‘Cultivating Discipline Lightly’ is a weeklong course running during the second week of September 2013 at Kaos Pilots in Aarhus, Denmark. This course offering grew out of the need for Kaos Pilots students, who will be on their own during their final year as they work on their social business project, to learn how to respond well in the face of great uncertainty. Last year, Pete Sims asked me to come in and put on a workshop on the art of philosophical inquiry entitled ‘Confusion and Clarity: The Art of Inquiry in the Context of Social Enterprise.’ Learning to inquire proved helpful and necessary but not sufficient. What was wanting still was the cultivation of a kind of discipline–one requiring good guidance, one invoking the right set of virtues, yet one also honoring the lightness and humor of things–that would see them through the unsettledness. Hence this course: cultivating discipline lightly.
What follows is a layout of the guide I’m writing for Kaos Pilots students. Enjoy.
Rip Van Winkle: A Parable
Story: Rip Van Winkle falls asleep in one world and wakes up in another. What now? What does this mean for us?
Chapter 1. Raising and Lowering Our Eyes
Argument: I discuss the concept of authority, the structure of authority, types of authority, and–most importantly–our present need for legitimate authority.
Chapter 2. Acknowledging Our Unsettled Time
Argument: I ground my account of unsettled time on three related theses:
i. All claims to legitimate authority appear suspect in our eyes and have failed to gain our approval. ‘Who is to lead whom and by what right?’ seems impossible to answer wholeheartedly. (Halfhearted answers there are aplenty.)
ii. Skepticism has saturated our daily lives to such an extent that our words have become seeded with doubt and our attitude toward others has become starched and blanched with distrust, uncertainty, and reticence.
iii. Despite the crisis of authority and the near universality of our skepticism, we as socially dependent beings who need to act in concert with one another, to figure out what is unknown about ourselves, and to find a way to reach mutual understanding.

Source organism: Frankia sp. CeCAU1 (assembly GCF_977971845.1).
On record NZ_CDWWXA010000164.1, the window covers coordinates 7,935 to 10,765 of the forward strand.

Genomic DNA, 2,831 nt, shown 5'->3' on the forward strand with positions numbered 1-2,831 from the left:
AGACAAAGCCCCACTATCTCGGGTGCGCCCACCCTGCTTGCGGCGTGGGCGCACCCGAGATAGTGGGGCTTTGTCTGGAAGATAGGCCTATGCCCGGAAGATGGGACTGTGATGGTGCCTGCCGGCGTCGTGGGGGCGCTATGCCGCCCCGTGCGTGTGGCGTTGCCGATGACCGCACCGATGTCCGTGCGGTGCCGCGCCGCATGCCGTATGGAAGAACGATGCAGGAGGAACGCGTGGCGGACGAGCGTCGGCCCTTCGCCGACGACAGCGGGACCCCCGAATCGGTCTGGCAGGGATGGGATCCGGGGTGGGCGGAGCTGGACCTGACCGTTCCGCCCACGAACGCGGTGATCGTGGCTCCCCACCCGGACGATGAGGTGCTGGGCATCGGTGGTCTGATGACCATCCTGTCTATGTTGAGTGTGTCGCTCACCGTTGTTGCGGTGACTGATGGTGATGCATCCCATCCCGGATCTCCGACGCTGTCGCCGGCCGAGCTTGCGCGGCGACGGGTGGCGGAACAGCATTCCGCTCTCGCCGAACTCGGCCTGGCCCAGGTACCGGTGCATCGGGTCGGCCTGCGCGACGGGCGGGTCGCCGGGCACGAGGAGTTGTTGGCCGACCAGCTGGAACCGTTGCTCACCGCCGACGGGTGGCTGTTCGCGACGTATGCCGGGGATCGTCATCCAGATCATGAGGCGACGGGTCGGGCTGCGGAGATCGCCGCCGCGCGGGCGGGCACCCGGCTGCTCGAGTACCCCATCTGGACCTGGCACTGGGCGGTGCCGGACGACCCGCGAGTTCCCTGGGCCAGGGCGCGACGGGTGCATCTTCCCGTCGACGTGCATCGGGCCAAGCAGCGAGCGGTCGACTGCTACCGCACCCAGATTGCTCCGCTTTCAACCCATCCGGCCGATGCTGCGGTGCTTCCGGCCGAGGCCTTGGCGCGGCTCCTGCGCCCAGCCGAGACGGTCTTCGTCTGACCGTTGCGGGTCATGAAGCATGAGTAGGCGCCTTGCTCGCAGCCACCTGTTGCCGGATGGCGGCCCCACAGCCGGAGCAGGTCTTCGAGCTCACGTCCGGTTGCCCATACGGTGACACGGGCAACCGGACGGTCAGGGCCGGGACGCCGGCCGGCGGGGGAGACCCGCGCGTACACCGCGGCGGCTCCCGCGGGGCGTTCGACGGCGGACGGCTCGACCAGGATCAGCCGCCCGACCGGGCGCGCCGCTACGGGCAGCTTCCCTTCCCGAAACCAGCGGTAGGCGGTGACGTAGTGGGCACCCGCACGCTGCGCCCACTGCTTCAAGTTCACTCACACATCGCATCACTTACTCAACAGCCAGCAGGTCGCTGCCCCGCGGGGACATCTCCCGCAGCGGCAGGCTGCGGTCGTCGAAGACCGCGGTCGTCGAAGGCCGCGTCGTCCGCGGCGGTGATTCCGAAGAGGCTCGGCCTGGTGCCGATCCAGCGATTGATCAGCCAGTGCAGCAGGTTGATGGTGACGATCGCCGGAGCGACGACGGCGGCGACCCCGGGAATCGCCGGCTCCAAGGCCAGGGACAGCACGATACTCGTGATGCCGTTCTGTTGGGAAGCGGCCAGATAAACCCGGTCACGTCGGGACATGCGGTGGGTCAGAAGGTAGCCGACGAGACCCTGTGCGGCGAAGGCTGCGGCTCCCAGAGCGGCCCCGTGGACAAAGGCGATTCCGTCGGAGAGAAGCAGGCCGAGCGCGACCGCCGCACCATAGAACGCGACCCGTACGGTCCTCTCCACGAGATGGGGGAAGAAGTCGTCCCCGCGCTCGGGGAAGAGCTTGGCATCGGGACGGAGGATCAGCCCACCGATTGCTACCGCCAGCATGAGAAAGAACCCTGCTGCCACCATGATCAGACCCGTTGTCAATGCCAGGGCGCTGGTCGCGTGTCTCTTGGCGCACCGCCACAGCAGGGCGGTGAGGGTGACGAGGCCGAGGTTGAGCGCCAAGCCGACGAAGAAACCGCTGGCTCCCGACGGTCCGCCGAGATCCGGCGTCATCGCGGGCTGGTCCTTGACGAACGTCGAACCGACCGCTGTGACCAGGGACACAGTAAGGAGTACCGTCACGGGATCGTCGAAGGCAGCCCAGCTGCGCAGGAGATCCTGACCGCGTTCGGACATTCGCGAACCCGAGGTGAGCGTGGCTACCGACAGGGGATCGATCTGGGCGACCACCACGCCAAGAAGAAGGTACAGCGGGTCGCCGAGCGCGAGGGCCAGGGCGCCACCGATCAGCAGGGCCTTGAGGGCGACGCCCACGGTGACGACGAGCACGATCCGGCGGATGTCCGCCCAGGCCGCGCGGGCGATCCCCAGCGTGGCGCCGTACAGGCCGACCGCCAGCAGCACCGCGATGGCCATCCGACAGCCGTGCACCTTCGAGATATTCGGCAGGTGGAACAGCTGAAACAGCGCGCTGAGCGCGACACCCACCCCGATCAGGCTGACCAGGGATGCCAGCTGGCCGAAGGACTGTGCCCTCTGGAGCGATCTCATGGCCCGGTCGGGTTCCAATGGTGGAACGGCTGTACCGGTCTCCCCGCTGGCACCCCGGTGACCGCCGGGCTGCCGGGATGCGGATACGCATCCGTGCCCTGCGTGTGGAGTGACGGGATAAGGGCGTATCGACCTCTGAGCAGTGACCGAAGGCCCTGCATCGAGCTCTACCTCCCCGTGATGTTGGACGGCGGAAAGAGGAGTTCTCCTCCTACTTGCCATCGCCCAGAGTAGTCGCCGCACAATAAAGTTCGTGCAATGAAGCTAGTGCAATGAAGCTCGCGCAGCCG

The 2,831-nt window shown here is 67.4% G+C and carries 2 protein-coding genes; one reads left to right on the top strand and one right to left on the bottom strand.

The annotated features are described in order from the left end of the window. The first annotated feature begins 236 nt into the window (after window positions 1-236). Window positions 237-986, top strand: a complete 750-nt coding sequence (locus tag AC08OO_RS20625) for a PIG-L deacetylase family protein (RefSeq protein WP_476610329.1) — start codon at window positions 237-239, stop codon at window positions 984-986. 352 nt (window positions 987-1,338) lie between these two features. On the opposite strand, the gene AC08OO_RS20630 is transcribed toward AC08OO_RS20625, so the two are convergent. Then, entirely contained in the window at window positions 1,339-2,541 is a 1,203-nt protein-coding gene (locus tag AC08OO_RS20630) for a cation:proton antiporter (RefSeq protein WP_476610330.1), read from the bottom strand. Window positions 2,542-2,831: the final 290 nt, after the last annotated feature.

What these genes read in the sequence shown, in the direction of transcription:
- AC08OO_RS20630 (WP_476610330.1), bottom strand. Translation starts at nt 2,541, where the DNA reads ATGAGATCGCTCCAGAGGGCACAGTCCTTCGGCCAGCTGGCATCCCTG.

Chapter 3. Building a Sturdy Trellis
Argument: I draw from the work of St. Benedict to provide a beautiful vision of a different kind of organizational life. A trellis is the metaphor for the framework upon which an individual can grow by means of philosophical friends and a philosophical guide. A trellis, accordingly, is an answer to the question of good authority.
Chapter 4. Learning to Inquire
Argument: How does one grow in and through good guidance? Inquiring, I argue, is the kind of activity that takes place between guide and conversation partner. Specifically, philosophical inquiry is an ‘unrehearsed genre whose chief aims are to reveal to us what we do not know but thought we did and to bring us a greater sense of clarity than we could have possibly imagined’ (definition from The Art of Inquiry). It is rather like saying, ‘I don’t know. Let’s find out.’ Inquiring begins in some state of confusion (bewilderment, puzzlement, or bafflement); proceeds in a state of mind that is wholly dispassionate; requires the virtues of courage, patience, openness, and humility; and ends in a state of clarity (illumination, laughter, lightness).
Chapter 5. Becoming Lighthearted
Argument: The best form of education is one that cultivates one’s character. My philosophical guide Pierre Hadot suggests that character is cultivated by means of ongoing spiritual exercises (ascesis). What sorts of exercises, apart from and together with inquiring, will allow one to become lighthearted in the face of unsettledness? In this chapter, I explore a handful of spiritual exercises whose purpose is to bring about the kind of character that is properly, energetically, and lightly responsive to ordinary surprises. It’s only an apparent paradox to say that inquiring teaches us to be prepared for responding well–lightheartedly rather than stoically or resiliently–to we know not what.
Appendix: Getting the Hang of Being Surprised
Argument: In Part 1, I discuss the importance of being surprised, arguing that philosophical inquiring presents us with two kinds of surprises: perplexities and illuminations. In Part 2, I discuss the cultivation of lightness in the presence of surprise. In the final part, I explore the difference between other states of mind and an inquiring state of mind.